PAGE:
Tag Archives: Travel

A weekend away in a luxury villa in Florida. With bowling alley.

An amazing friend of mine organised a long weekend away in an awesome property that she booked on Airbnb.  It came complete with a pool, jacuzzi, arcade room, home theatre, bowling alley, spa, gym, and squash court.

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The only agenda was that there was no agenda.  A large group of us (around 15) would just be chilling out there and spending time at the villa as we pleased.  I arrived at Orlando MCO airport on a Friday and met up with a friend who arrived around the same time.  We hopped in an Uber that took about 40 minutes to get to the property in Four Corners and cost about $50.

The house was absolutely stunning.  It was in immaculate condition and just so luxurious…

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So basically, we just ate well, drank lots, and had a great time together.  We spent a lot of time at the pool, lovely evenings in the hot tub, fun nights bowling together and we all managed to watch a movie in the theatre.  The house was big enough for it to never feel cramped, and there were enough things to do for all of us to be entertained.

There was something really wonderful about being able to relax and recharge somewhere beautiful with amazing people.  It was really good for the soul.  I loved the jacuzzi in my bathroom and pretty much made use of every amenity at some point.  Very grateful for the opportunity to share such a great experience with my friends.

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If you want to check out the Airbnb listing itself, you can find it here:

https://www.airbnb.com/rooms/12783742

 

 

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Filed under Americas, Florida, Travel

Dallas Museum of Art

Free art museum in Dallas Texas

While perusing my Texas guide book, I came across the Dallas Museum of Art. It’s located close to St Paul station on the DART train and the added bonus is it’s free to enter.

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I didn’t really know what to expect and I was pleasantly surprised. There are quite a lot of rooms, some are very small exhibitions and others are significantly larger. I was impressed by the array of art – from paintings to jewellery and bowls to books. I was also impressed by how global the art was. I saw the works of some very well known artists including Monet, Van Gogh and Frida Kahlo.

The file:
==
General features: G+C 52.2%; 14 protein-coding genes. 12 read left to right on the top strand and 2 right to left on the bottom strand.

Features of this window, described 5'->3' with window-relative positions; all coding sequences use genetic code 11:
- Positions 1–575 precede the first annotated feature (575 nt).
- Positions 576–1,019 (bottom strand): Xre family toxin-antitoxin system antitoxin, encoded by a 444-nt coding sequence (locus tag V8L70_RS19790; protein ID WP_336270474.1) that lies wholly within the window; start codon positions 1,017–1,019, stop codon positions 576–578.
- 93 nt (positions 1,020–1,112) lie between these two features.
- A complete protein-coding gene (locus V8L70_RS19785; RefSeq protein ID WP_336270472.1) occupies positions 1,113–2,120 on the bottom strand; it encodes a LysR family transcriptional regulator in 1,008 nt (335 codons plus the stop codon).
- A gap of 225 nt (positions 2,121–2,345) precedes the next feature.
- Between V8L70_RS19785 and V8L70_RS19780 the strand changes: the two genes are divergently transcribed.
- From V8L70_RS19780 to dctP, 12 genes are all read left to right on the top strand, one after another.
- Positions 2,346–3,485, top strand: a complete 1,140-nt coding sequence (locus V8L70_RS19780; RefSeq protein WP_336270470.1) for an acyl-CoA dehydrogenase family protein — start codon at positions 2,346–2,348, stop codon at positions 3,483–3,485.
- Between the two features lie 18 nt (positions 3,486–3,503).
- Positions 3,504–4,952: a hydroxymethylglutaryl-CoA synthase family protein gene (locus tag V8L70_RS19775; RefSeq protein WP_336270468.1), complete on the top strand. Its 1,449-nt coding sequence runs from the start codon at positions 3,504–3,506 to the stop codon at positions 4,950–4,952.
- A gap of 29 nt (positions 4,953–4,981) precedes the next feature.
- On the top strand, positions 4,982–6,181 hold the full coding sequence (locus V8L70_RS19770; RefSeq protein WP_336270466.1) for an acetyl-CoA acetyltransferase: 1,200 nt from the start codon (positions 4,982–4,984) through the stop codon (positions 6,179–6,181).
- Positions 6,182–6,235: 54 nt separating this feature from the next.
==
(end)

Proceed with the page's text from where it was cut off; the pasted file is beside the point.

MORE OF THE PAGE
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This was a really nice couple of hours of looking around at various and eclectic art. I’d recommend it to anyone looking for something chilled out to do in Dallas centre.

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Filed under Americas, Art, Other, Texas, Travel

Six Flags adventure park, Texas

I love rollercoasters so I was completely up for visiting Six Flags over Texas in Arlington. We bought tickets online on the same day to avoid queuing up. The car park seemed pretty full when we were trying to find a spot, but luckily there were hardly any lines for the rides when we got in.

The rides were pretty awesome. I really enjoyed the Batman ride, Cat woman whip and the Superman ride. Even the ‘kiddy’ rides were pretty cool! Spinsanity was also great – except we got stuck for 10 minutes on the way down. Luckily we weren’t upside down so it wasn’t too bad!

It was a hot day, but there is plenty of shade and water fountains around. We bought a refillable drink which was handy to stay hydrated throughout the day. And the Aqua man water ride helped to keep us cool!

We were surprised when all the rides seem to stop at around 6pm… turned out there was a thunder storm looming and I guess lightning and high metal rides are not a good combination. It did start raining and there was plenty of lightning and thunder, at which point nearly everyone started to make their way towards the exits. I’m glad we managed to fit in loads of good rides before nature forced us to leave. I’d go back 🙂

You can check out Six Flags over Texas by clicking here.

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How to travel on a budget